Then, for the most part, I'm choosing the floor plan, and then from there, my GC, depending on how big the project is, it’s filling in the blanks with framing plans, electrical plans and all that fun stuff, foundation plans. I’ll put together the community without having the foundation plan, without having the land, and then depending on what the land looked like, we’d put the foundation together, the foundation plans together. [29:12.4]

Eric: Oh, interesting. What if I’ve tried short-term rentals and I’ve failed miserably? It’s like some guy drives Uber for two weeks and it sucks and so he stops, but I know this is not quite the same thing. But I’ve got myself a short-term rental, been on Airbnb, and Alex has got three horror stories. I've got 12. What, what can I do to maybe reset or what do I need to focus on there?

Alex: Yeah, the days, the days of just purchasing any type of property and throwing it onto Airbnb and it’s cash-flowing crazy, I think those days are gone, especially with higher interest rates now. You really have to look at, you need to ask yourself, one, can I furnish it properly for it to be appealing to guests? But, two, is there something unique either in the land, the property itself, that is, there's some sort of draw to the property, to even the land if you have mountain views or whatever? Is there a draw to the property? [30:03.6]

That's number one, and then number two, I’ll tell you from a list. Say, you just developed a property or just purchased an awesome property that you've done your analysis on and blah, blah, blah. I think it's “the” most-- I’ve probably helped over 100 students just re-optimize their property. “The” number one thing and it's the simplest thing, it’s making sure you have good pictures, just like if you're listing a property. That is what's going to catch the guest’s eye. We love doing drone photos. Airbnb doesn't allow it. Vrbo allows for 3D floor plans, and then, also, they allow for video, so we almost shoot a commercial. If you're on Vrbo, we shoot a commercial for our properties where it's like you're advertising your property. Pictures are the number one thing.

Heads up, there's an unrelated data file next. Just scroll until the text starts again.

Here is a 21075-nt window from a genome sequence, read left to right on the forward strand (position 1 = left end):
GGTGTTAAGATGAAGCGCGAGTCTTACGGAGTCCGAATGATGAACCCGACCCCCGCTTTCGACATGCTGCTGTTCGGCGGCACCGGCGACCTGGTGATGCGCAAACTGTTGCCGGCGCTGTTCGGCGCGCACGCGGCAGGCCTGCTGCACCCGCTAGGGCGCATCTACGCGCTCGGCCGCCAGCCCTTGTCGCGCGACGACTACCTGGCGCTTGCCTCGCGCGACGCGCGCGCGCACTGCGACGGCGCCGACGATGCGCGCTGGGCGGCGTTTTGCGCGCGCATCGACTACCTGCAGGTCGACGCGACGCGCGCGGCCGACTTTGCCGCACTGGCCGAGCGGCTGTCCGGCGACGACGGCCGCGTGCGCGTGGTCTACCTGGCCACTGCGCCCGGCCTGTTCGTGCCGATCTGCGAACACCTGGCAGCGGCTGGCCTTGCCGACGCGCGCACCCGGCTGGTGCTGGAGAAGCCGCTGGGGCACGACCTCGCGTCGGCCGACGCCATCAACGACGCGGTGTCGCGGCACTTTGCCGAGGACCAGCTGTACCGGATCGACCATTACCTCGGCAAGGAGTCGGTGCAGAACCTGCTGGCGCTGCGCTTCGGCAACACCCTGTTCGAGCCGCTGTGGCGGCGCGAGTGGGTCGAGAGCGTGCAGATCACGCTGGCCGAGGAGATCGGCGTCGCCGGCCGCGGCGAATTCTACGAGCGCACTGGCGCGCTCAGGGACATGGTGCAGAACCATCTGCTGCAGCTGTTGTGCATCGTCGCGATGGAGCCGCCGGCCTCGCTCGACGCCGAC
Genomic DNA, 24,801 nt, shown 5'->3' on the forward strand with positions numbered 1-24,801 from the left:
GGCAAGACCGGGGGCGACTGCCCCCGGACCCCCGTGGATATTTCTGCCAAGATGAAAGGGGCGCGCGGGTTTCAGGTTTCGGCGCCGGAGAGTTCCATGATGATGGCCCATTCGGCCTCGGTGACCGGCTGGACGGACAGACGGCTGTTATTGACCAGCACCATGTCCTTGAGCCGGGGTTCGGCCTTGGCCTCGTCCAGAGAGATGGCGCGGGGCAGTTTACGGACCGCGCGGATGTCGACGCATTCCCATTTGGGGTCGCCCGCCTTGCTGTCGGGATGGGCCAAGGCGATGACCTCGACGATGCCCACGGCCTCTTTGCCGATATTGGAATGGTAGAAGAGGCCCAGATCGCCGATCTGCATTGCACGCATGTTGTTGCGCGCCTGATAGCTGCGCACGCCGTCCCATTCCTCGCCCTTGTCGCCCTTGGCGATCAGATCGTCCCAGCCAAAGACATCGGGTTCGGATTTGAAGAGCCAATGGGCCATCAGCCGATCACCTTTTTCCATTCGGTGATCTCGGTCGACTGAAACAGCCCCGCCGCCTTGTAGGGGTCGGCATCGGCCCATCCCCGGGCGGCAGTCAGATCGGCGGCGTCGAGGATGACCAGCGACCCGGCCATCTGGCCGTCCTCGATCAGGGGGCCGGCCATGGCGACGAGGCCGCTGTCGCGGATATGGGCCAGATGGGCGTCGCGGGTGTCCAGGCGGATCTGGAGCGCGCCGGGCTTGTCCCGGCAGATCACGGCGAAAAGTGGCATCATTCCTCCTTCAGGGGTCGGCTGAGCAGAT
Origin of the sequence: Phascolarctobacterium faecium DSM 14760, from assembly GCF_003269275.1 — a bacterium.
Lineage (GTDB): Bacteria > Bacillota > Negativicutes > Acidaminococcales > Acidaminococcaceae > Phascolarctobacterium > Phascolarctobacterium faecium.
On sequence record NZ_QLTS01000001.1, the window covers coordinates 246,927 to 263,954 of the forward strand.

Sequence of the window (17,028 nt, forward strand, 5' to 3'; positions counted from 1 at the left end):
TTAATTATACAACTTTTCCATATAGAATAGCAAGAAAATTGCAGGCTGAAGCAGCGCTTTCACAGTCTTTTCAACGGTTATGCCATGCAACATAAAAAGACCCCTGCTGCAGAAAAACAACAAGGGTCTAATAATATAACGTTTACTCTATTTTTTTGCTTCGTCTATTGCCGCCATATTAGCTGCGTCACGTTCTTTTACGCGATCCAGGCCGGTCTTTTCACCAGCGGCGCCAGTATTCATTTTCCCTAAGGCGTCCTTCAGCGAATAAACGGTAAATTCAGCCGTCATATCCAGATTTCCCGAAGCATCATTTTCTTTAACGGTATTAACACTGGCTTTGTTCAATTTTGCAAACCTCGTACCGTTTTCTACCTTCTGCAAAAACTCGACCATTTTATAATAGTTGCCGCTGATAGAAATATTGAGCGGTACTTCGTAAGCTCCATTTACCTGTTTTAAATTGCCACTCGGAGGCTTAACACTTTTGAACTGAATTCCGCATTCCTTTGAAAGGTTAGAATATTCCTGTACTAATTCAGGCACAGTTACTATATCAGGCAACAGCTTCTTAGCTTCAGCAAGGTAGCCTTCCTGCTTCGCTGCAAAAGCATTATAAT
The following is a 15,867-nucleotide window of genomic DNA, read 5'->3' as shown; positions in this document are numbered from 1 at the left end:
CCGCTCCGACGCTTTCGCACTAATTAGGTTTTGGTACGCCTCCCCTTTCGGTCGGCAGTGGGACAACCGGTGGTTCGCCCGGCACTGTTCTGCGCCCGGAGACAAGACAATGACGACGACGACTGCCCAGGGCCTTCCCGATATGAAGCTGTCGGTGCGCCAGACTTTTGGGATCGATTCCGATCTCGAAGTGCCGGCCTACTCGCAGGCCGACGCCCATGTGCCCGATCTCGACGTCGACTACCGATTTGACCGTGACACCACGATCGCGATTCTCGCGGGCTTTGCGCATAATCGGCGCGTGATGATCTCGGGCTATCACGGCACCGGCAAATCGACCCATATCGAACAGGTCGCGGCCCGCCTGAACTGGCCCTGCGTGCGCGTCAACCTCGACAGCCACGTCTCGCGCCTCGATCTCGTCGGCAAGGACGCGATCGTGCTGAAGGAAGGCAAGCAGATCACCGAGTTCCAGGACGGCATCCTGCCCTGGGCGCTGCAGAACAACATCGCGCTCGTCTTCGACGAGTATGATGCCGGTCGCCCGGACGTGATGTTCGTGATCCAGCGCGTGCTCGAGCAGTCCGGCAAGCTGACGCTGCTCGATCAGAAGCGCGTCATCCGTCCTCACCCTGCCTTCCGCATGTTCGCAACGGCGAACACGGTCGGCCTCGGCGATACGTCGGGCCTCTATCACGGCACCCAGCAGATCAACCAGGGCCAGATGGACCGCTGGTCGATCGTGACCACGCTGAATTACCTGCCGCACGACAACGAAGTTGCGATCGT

Then, the number two thing that people don't think about is the listing description, the words that you're using for your property. Vrbo and Airbnb, at the end of the day, are just search engines. They have a search bar, so there's ways to optimize. There’s SEO parameters that you can follow to help you optimize a property better. [31:01.5]

Those are the two biggest things when it comes to the management piece. It’s good pictures and then optimizing for SEO, for Airbnb and for Vrbo. I use Fiverr for that. I don't write my own listing descriptions. There's people out there that can write them for you for 100 or 150 bucks where they'll write. They'll write your captions to your pictures and everything, and it's optimized for the specific website.

Eric: Okay, tell us a little bit more. Obviously, you're developing your own properties, Alex, but what else are you doing that can help people listening and may want to get into short-term rentals?

Alex: Yeah, I recently put together or I spent the last six months putting together, on and off, a short-term rental development course. It's over 120 videos. There's group coaching in there. There's templates, checklists. There's furnishing templates, furnishing checklists of what I use, item by item. I, essentially, took a construction checklist and created a furnishing checklist, so that's a big thing that's in there of all of my properties. There's workbooks where you can follow along with the videos. I take you from A to Z. [31:59.3]

I think a huge benefit to your audiences, you guys are going to understand maybe the first couple sections already, because you guys are going to understand some sort of the development process already, and then there's also three sections at the very end. There's 10 sections total, but there's three sections at the end that dive into management. It's like, okay, I understand how to develop a unique property or whatever, but I don't know how to manage it, so there's a management piece in that as well.